Apothecaries' Weights & Measures

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"Apothecaries' Weight.

20 Grains (gr.) make 1 Scruple,sc. equal to 20 grains Troy.
3 Scruples.............................1 Dram, dr., equal to 60 grains.
8 Drams ...............................1 Ounce, oz., equal to 480 grains or 24 scruples.
12 Ounces         ...............................1 Pound, lb., equal to 5760 grains, or 288 sc., or 96 drams.

By this weight, medicines are mixed ; but drugs are bought and sold wholesale by avoirdupois.

 

Apothecaries' Measure.

60 Minims make          1 Fluid Dram, dr.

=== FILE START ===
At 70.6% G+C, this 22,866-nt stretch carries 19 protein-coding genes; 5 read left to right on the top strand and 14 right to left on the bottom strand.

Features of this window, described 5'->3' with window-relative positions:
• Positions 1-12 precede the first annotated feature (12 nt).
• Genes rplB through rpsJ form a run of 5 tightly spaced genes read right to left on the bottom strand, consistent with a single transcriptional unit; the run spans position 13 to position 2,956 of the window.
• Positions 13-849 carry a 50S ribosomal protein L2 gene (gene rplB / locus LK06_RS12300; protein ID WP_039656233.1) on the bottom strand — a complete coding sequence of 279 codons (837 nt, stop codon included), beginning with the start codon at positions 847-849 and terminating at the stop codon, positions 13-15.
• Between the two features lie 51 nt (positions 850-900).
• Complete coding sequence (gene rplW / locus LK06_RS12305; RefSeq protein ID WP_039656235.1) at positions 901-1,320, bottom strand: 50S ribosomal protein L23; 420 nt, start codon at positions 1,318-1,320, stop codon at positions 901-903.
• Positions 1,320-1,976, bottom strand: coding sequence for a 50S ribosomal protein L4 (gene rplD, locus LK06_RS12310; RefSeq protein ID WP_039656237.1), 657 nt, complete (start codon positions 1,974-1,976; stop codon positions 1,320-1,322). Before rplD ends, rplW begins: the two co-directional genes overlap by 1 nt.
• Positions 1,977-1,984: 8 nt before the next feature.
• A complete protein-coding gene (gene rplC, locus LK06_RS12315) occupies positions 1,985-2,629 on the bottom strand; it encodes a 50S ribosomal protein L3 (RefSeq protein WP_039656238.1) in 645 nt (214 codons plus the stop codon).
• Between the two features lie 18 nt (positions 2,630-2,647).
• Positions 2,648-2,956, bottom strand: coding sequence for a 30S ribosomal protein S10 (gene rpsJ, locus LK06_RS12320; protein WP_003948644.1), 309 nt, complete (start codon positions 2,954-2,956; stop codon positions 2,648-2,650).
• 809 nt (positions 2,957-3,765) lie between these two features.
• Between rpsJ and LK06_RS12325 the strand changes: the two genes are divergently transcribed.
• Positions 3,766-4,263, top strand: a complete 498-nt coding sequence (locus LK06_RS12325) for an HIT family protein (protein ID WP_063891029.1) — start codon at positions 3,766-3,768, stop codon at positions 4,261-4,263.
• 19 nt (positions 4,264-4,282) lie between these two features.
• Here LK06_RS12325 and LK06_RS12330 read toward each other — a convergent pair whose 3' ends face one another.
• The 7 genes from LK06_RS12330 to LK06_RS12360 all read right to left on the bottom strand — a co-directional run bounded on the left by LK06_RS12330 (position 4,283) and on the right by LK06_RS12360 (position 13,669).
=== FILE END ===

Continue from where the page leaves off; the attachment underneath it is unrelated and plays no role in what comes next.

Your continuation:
8 Fluid Drams1 Ounce...........oz.
16 Fluid Ounces1 Pint................pt.
8 Pints1 Gallon.........gal."
                                                         

My little research on this topic (read: Wikipedia) tells me that the 'Drams' here should more properly be called 'drachms' (pronounced the same; as seen in this post) when referring to apothecaries' measures; whereas the avoirdupois system used 'drams'. However, this book comes from right around the period when this distinction was first drawn, so may pre-date that decision.

Similarly, it is the root for 'a dram of whisky' - perhaps to suggest medicinal use of that liquor? You wouldn't get much though, as a dram is about three-quarters of a modern teaspoonful in volume; perhaps a repeat prescription is more in order.

Source: 'Consult Me -- For All You Want To Know', first published 1860s, this edition c.1900s, (W. Nicholson & Sons, Ltd, Halifax)